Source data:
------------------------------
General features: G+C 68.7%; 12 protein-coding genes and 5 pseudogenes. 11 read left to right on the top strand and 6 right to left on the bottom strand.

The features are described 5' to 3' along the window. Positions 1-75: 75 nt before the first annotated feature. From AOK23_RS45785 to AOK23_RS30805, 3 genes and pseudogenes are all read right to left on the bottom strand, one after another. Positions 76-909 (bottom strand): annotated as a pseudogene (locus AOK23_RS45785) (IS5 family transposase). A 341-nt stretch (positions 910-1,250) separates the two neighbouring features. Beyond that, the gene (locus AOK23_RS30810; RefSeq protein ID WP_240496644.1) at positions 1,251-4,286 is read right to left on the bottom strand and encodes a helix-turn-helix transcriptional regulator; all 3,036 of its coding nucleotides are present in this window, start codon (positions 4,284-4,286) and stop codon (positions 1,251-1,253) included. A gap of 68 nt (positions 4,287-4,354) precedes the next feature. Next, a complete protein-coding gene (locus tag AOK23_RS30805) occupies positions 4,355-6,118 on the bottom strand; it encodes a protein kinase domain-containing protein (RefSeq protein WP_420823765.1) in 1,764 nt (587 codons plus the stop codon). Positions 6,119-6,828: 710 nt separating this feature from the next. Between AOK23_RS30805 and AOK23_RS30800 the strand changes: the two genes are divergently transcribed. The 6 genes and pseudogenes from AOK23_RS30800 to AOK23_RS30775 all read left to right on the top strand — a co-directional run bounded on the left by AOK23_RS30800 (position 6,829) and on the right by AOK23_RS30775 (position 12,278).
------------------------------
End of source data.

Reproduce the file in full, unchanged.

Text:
General features: G+C 68.7%; 12 protein-coding genes and 5 pseudogenes. 11 read left to right on the top strand and 6 right to left on the bottom strand.

The features are described 5' to 3' along the window. Positions 1-75: 75 nt before the first annotated feature. From AOK23_RS45785 to AOK23_RS30805, 3 genes and pseudogenes are all read right to left on the bottom strand, one after another. Positions 76-909 (bottom strand): annotated as a pseudogene (locus AOK23_RS45785) (IS5 family transposase). A 341-nt stretch (positions 910-1,250) separates the two neighbouring features. Beyond that, the gene (locus AOK23_RS30810; RefSeq protein ID WP_240496644.1) at positions 1,251-4,286 is read right to left on the bottom strand and encodes a helix-turn-helix transcriptional regulator; all 3,036 of its coding nucleotides are present in this window, start codon (positions 4,284-4,286) and stop codon (positions 1,251-1,253) included. A gap of 68 nt (positions 4,287-4,354) precedes the next feature. Next, a complete protein-coding gene (locus tag AOK23_RS30805) occupies positions 4,355-6,118 on the bottom strand; it encodes a protein kinase domain-containing protein (RefSeq protein WP_420823765.1) in 1,764 nt (587 codons plus the stop codon). Positions 6,119-6,828: 710 nt separating this feature from the next. Between AOK23_RS30805 and AOK23_RS30800 the strand changes: the two genes are divergently transcribed. The 6 genes and pseudogenes from AOK23_RS30800 to AOK23_RS30775 all read left to right on the top strand — a co-directional run bounded on the left by AOK23_RS30800 (position 6,829) and on the right by AOK23_RS30775 (position 12,278).